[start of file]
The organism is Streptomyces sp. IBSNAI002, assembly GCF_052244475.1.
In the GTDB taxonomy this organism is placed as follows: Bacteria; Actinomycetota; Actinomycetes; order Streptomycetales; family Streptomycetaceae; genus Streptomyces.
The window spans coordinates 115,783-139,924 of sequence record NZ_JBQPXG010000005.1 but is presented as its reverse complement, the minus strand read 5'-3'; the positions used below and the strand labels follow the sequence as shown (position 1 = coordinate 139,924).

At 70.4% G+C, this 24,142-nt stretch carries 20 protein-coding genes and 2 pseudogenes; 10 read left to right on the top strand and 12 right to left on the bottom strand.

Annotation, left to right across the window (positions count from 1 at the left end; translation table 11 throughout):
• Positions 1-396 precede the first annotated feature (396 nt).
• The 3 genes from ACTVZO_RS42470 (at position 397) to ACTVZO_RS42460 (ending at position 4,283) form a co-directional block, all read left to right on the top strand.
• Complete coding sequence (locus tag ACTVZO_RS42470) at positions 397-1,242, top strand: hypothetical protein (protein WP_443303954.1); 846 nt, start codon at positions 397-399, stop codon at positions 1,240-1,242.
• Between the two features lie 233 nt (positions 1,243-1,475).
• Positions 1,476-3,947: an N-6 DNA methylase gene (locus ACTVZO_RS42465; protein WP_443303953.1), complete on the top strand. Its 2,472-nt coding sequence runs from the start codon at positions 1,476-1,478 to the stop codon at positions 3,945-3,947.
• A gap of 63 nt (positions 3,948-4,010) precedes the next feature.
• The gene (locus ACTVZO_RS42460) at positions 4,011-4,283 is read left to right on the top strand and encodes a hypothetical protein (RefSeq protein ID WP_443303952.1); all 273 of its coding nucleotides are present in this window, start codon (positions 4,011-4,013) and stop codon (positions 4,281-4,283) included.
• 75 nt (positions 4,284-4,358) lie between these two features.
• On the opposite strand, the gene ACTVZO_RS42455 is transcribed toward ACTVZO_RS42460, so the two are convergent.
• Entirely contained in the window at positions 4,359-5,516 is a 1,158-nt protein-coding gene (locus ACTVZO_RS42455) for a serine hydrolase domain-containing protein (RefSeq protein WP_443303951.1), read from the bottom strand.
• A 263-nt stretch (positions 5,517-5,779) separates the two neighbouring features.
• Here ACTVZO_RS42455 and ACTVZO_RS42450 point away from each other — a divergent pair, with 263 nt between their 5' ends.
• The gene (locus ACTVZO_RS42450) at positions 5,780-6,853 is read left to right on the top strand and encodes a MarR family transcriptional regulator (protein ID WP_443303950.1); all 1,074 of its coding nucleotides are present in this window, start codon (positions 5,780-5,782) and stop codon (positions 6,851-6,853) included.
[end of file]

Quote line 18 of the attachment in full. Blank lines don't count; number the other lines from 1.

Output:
• The gene (locus ACTVZO_RS42450) at positions 5,780-6,853 is read left to right on the top strand and encodes a MarR family transcriptional regulator (protein ID WP_443303950.1); all 1,074 of its coding nucleotides are present in this window, start codon (positions 5,780-5,782) and stop codon (positions 6,851-6,853) included.